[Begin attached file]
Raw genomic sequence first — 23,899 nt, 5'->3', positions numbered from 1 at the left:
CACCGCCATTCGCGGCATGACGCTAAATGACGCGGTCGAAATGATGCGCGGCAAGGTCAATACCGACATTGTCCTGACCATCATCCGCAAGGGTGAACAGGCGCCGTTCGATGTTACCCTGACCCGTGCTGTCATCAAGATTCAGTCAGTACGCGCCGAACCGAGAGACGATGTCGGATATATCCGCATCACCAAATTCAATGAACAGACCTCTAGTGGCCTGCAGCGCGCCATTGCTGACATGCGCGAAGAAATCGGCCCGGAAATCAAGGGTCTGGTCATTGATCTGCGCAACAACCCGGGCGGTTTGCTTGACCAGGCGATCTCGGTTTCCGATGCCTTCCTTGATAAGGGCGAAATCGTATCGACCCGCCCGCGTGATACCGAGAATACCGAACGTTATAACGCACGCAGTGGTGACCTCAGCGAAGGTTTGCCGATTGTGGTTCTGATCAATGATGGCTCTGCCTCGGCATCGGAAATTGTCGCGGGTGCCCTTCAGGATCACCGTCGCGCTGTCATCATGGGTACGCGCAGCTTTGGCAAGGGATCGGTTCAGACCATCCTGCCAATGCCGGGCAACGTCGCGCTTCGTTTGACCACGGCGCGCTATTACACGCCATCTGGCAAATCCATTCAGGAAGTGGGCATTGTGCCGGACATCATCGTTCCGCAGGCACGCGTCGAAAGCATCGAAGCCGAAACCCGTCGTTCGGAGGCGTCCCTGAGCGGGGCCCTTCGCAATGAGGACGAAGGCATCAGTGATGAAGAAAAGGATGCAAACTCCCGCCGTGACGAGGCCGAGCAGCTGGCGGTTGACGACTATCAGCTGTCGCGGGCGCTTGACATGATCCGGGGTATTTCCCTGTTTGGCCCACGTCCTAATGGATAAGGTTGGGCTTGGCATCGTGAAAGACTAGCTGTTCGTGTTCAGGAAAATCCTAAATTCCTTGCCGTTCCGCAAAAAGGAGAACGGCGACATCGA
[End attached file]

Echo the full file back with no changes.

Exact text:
Raw genomic sequence first — 23,899 nt, 5'->3', positions numbered from 1 at the left:
CACCGCCATTCGCGGCATGACGCTAAATGACGCGGTCGAAATGATGCGCGGCAAGGTCAATACCGACATTGTCCTGACCATCATCCGCAAGGGTGAACAGGCGCCGTTCGATGTTACCCTGACCCGTGCTGTCATCAAGATTCAGTCAGTACGCGCCGAACCGAGAGACGATGTCGGATATATCCGCATCACCAAATTCAATGAACAGACCTCTAGTGGCCTGCAGCGCGCCATTGCTGACATGCGCGAAGAAATCGGCCCGGAAATCAAGGGTCTGGTCATTGATCTGCGCAACAACCCGGGCGGTTTGCTTGACCAGGCGATCTCGGTTTCCGATGCCTTCCTTGATAAGGGCGAAATCGTATCGACCCGCCCGCGTGATACCGAGAATACCGAACGTTATAACGCACGCAGTGGTGACCTCAGCGAAGGTTTGCCGATTGTGGTTCTGATCAATGATGGCTCTGCCTCGGCATCGGAAATTGTCGCGGGTGCCCTTCAGGATCACCGTCGCGCTGTCATCATGGGTACGCGCAGCTTTGGCAAGGGATCGGTTCAGACCATCCTGCCAATGCCGGGCAACGTCGCGCTTCGTTTGACCACGGCGCGCTATTACACGCCATCTGGCAAATCCATTCAGGAAGTGGGCATTGTGCCGGACATCATCGTTCCGCAGGCACGCGTCGAAAGCATCGAAGCCGAAACCCGTCGTTCGGAGGCGTCCCTGAGCGGGGCCCTTCGCAATGAGGACGAAGGCATCAGTGATGAAGAAAAGGATGCAAACTCCCGCCGTGACGAGGCCGAGCAGCTGGCGGTTGACGACTATCAGCTGTCGCGGGCGCTTGACATGATCCGGGGTATTTCCCTGTTTGGCCCACGTCCTAATGGATAAGGTTGGGCTTGGCATCGTGAAAGACTAGCTGTTCGTGTTCAGGAAAATCCTAAATTCCTTGCCGTTCCGCAAAAAGGAGAACGGCGACATCGA